5. Charles Harris v. Oprah
An endorsement from the Almighty Oprah can launch a career. Charles Harris was hoping for just that when he sent a pamphlet he wrote called "How America Elects Her Presidents" to the talk show host in 2008. Alas, he never got a chance to sit on Oprah's couch. But Harris did visit his lawyer's office when Oprah repeated a question from his pamphlet in a segment about kids who know presidential trivia. Oprah's legal team proved that only one question just happened to be asked exactly as it was written in Harris's pamphlet. The $100 million lawsuit was dismissed when the judge ruled that presidential trivia is not copyrightable. Where would mental_floss be if it was?
6. Michelle Reinhart and Jean Price v. Greg Mortenson
Ever want your money back when a book doesn't live up to the hype? If author fraud and racketeering are involved, you might have a case. Two Democratic lawmakers from Montana filed a class action lawsuit against Greg Mortenson, author of Three Cups of Tea, after reports that charitable works in the best-selling non-fiction book were fabricated. The book has sold over four million copies since 2006, with proceeds going to Mortenson's Central Asia Institute. The lawsuit was eventually dismissed, but that's not always how the story goes. In 2007, Random House settled a class action lawsuit over James Frey's A Million Little Pieces, paying nearly $30,000 in reader refunds to people who bought the book before the author admitted it was fictionalized.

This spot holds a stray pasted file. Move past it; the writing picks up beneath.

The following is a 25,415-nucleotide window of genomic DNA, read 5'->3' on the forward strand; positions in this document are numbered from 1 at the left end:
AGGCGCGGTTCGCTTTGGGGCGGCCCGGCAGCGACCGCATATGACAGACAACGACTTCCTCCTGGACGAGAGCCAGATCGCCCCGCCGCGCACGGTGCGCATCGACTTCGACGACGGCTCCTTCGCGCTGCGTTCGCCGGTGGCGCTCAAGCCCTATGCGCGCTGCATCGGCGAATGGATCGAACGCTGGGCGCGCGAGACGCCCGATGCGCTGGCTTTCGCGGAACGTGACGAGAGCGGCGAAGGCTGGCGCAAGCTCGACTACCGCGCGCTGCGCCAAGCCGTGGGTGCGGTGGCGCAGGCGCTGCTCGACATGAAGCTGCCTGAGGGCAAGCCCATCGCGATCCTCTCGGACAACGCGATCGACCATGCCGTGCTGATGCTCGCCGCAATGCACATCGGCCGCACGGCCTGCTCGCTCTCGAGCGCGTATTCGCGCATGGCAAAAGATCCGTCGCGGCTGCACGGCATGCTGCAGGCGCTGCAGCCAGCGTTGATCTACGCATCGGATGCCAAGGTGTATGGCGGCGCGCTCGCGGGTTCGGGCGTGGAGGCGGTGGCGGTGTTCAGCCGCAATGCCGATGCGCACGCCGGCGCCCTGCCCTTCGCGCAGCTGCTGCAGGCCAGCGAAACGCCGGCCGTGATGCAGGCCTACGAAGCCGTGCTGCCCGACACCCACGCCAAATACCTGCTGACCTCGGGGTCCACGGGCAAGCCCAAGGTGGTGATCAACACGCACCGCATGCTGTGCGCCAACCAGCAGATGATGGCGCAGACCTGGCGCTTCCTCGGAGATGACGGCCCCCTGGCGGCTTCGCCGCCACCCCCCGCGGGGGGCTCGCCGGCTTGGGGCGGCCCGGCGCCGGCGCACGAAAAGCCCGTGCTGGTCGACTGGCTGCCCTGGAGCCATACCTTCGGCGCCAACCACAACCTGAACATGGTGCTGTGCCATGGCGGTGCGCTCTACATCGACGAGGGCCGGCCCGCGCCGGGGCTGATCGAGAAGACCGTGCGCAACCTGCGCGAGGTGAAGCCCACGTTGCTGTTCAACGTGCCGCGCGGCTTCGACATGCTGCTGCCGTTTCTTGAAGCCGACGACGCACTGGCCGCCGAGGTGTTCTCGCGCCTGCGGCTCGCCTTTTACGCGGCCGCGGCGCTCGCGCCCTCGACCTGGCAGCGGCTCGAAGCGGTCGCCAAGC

7. J.D. Salinger v. John David California
We all know that J.D. Salinger grew up to be a crotchety and litigious recluse. But how would his most famous character, Holden Caulfield, have turned out? In 2009, a Swedish author named Fredrik Colting (nom de plume: John David California), imagined Caulfield escaping from a New York City retirement home in a sequel called 60 Years Later: Coming Through the Rye. And faster than you can say "A Perfect Day for Bananafish," Salinger sued him. The lawsuit claimed that the sequel was neither a parody nor did it comment on the original work. There was even a question of whether Holden Caulfield might be a copyrightable character. The lawsuit was eventually settled in 2011 when Colting agreed not to sell the book in the U.S. or Canada until The Catcher in the Rye enters the public domain. Colting also had to change the title and any plans to dedicate the book to J.D. Salinger.
8. Patrick White v. Jay-Z
Jay-Z's got 99 problems, but this lawsuit ain't one. In June 2012, a man named Patrick White claimed that writing saved on his stolen laptop was later plagiarized in the 2010 book Decoded, a collection of Jay-Z lyrics and some of the stories behind them. The problem: Everyone knows Jay-Z wrote these rhymes. White still sued for copyright infringement and invasion of private property, as well as some cold cash money from book sales. Good luck with that, son.